The story is puzzling. Why would it have mattered if Balaam cursed the Jews?! Surely, only God decides if curses can have any impact (5).

There are four ways to think about this, all useful.

a) The impact of the curses would have caused distress to the target of the curses. “People then and now are impressed by sorcerers. The Israelites in those times, particularly the women and children (6), would have been greatly affected by the maledictions of such a renowned sorcerer (7)”. The impact on the Muslim community, particularly the young people, of being continually demonised, is substantial, unjust and unhelpful.  

b) The impact of the curses, had they been allowed to be spoken, would have been to embolden the enemies of the Jews (8). Again, this has relevance. The relentless, harsh rhetoric by politicians and the media encourages citizens who harbour prejudice, to express it both verbally and physically. In the case of asylum seekers, it reinforces prejudice and antipathy to the “boat people”.

c) Words have a spiritual, self-fulfilling impact. Negative speech can elicit negative behaviour from the targeted person, while praise strengthens the positive elements and potential in the person being spoken about (9).

d) At the literal level, our tradition clearly sees the prevention of the curses as being a protective and loving act by God for the Jewish people. “But the Lord, your God, did not want to listen to Balaam. So the Lord, your God, transformed the curse into a blessing for you, because the Lord, your God, loves you” (10).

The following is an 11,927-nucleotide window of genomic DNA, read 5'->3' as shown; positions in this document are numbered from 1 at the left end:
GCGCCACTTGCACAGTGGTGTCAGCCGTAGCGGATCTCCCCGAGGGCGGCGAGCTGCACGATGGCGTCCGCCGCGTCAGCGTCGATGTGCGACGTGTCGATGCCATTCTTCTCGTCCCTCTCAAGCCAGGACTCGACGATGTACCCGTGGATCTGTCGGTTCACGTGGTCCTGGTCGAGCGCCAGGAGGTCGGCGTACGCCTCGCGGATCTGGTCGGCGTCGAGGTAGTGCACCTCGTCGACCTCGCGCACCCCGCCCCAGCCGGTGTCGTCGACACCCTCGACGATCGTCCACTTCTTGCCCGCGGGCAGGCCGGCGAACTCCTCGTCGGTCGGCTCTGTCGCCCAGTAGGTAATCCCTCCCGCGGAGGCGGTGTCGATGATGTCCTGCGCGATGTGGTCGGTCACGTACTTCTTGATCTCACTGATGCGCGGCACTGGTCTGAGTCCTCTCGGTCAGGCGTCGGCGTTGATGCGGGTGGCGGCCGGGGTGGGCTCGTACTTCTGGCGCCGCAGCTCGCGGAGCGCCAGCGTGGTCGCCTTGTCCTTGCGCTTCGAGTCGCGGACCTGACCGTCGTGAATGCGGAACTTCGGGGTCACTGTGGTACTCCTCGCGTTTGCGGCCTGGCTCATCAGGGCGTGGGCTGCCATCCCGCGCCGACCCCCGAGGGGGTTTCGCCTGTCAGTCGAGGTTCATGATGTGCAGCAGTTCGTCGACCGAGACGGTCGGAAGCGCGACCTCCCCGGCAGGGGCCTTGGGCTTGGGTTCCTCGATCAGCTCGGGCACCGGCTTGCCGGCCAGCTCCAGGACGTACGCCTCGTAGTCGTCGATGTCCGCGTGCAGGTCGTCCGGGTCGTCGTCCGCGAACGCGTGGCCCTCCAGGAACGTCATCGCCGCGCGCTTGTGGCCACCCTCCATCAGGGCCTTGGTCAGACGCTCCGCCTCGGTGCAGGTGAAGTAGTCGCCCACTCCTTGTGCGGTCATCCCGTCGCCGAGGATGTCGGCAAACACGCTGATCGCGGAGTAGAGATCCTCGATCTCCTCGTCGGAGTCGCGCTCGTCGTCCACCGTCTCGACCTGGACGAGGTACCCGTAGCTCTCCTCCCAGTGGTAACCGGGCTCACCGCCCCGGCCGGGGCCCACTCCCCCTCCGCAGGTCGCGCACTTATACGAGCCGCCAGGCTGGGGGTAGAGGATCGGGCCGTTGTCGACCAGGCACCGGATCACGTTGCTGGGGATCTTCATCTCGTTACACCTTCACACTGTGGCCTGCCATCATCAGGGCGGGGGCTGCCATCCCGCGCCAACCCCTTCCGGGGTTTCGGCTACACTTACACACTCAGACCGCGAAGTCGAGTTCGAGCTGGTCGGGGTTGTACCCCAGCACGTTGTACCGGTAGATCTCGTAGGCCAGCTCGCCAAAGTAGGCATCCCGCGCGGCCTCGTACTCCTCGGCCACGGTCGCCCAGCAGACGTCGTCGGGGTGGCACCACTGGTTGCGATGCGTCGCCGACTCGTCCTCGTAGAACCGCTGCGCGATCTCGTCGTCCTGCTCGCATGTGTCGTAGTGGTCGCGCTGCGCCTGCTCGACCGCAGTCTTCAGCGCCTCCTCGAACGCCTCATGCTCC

Words matter. There are times when circumstances legitimately call for criticism of specific or even systemic problems and the people or groups responsible for these problems. Serious debate between philosophies, world views and even faiths can serve to tease out the truth, and this requires disregarding political correctness. However, often, negative speech serves no legitimate purpose while being quite destructive. If one has nothing nice to say, it might be time to “open both eyes” to see the full picture of both the admirable qualities alongside the faults, rather than seeking to verbally destroy like a “one- eyed” Balaam.


2)    Numbers 22-25
3)    Ralbag suggests that the whole encounter between Balaam and his donkey was a dream
4)    Talmud Sanhedrin 105a, states that Balaam was blind in one eye
5)    Ralbag
6)    The sexist implication in this explanation needs to be seen in the context of the time, centuries ago, when this was written.
7)    Ibn Kaspi, Joseph, Tirat Kesef, cited in Lebovitz, N, Studies in Bamidbar
8)    Abarbanel
9)    The Lubavitcher Rebbe
10)    Deuteronomy 23:6